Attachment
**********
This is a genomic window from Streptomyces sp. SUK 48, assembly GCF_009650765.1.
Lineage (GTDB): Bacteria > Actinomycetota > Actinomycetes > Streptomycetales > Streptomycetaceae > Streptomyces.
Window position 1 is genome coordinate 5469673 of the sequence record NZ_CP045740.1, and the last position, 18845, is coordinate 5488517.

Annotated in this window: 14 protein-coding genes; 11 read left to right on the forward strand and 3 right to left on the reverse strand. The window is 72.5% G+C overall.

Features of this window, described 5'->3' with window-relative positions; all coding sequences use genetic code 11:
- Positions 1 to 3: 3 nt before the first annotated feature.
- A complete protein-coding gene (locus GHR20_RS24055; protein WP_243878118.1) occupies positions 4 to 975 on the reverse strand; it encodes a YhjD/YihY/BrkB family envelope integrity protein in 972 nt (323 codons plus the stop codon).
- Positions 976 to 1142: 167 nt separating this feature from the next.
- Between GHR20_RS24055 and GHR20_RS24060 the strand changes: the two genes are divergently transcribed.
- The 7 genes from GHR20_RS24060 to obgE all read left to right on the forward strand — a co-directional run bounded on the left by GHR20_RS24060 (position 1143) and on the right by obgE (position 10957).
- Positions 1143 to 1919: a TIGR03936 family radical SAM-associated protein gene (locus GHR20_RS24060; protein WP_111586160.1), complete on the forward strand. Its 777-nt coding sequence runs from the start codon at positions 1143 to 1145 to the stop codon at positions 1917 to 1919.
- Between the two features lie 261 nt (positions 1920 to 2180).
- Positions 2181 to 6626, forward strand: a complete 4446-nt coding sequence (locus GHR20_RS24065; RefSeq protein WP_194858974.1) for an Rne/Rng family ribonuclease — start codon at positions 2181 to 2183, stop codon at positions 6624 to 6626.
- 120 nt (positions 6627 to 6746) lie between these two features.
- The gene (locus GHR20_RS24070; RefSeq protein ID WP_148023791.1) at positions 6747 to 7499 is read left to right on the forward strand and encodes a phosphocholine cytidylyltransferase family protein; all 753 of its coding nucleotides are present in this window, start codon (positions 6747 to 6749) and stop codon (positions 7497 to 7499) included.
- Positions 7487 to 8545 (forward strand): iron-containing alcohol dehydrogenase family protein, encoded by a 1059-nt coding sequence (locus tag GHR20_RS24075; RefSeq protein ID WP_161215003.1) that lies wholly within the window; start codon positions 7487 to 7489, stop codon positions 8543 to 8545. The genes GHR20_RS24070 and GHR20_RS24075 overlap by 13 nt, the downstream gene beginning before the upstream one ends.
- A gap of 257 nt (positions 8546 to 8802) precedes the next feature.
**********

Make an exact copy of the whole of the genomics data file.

This is a genomic window from Streptomyces sp. SUK 48, assembly GCF_009650765.1.
Lineage (GTDB): Bacteria > Actinomycetota > Actinomycetes > Streptomycetales > Streptomycetaceae > Streptomyces.
Window position 1 is genome coordinate 5469673 of the sequence record NZ_CP045740.1, and the last position, 18845, is coordinate 5488517.

Annotated in this window: 14 protein-coding genes; 11 read left to right on the forward strand and 3 right to left on the reverse strand. The window is 72.5% G+C overall.

Features of this window, described 5'->3' with window-relative positions; all coding sequences use genetic code 11:
- Positions 1 to 3: 3 nt before the first annotated feature.
- A complete protein-coding gene (locus GHR20_RS24055; protein WP_243878118.1) occupies positions 4 to 975 on the reverse strand; it encodes a YhjD/YihY/BrkB family envelope integrity protein in 972 nt (323 codons plus the stop codon).
- Positions 976 to 1142: 167 nt separating this feature from the next.
- Between GHR20_RS24055 and GHR20_RS24060 the strand changes: the two genes are divergently transcribed.
- The 7 genes from GHR20_RS24060 to obgE all read left to right on the forward strand — a co-directional run bounded on the left by GHR20_RS24060 (position 1143) and on the right by obgE (position 10957).
- Positions 1143 to 1919: a TIGR03936 family radical SAM-associated protein gene (locus GHR20_RS24060; protein WP_111586160.1), complete on the forward strand. Its 777-nt coding sequence runs from the start codon at positions 1143 to 1145 to the stop codon at positions 1917 to 1919.
- Between the two features lie 261 nt (positions 1920 to 2180).
- Positions 2181 to 6626, forward strand: a complete 4446-nt coding sequence (locus GHR20_RS24065; RefSeq protein WP_194858974.1) for an Rne/Rng family ribonuclease — start codon at positions 2181 to 2183, stop codon at positions 6624 to 6626.
- 120 nt (positions 6627 to 6746) lie between these two features.
- The gene (locus GHR20_RS24070; RefSeq protein ID WP_148023791.1) at positions 6747 to 7499 is read left to right on the forward strand and encodes a phosphocholine cytidylyltransferase family protein; all 753 of its coding nucleotides are present in this window, start codon (positions 6747 to 6749) and stop codon (positions 7497 to 7499) included.
- Positions 7487 to 8545 (forward strand): iron-containing alcohol dehydrogenase family protein, encoded by a 1059-nt coding sequence (locus tag GHR20_RS24075; RefSeq protein ID WP_161215003.1) that lies wholly within the window; start codon positions 7487 to 7489, stop codon positions 8543 to 8545. The genes GHR20_RS24070 and GHR20_RS24075 overlap by 13 nt, the downstream gene beginning before the upstream one ends.
- A gap of 257 nt (positions 8546 to 8802) precedes the next feature.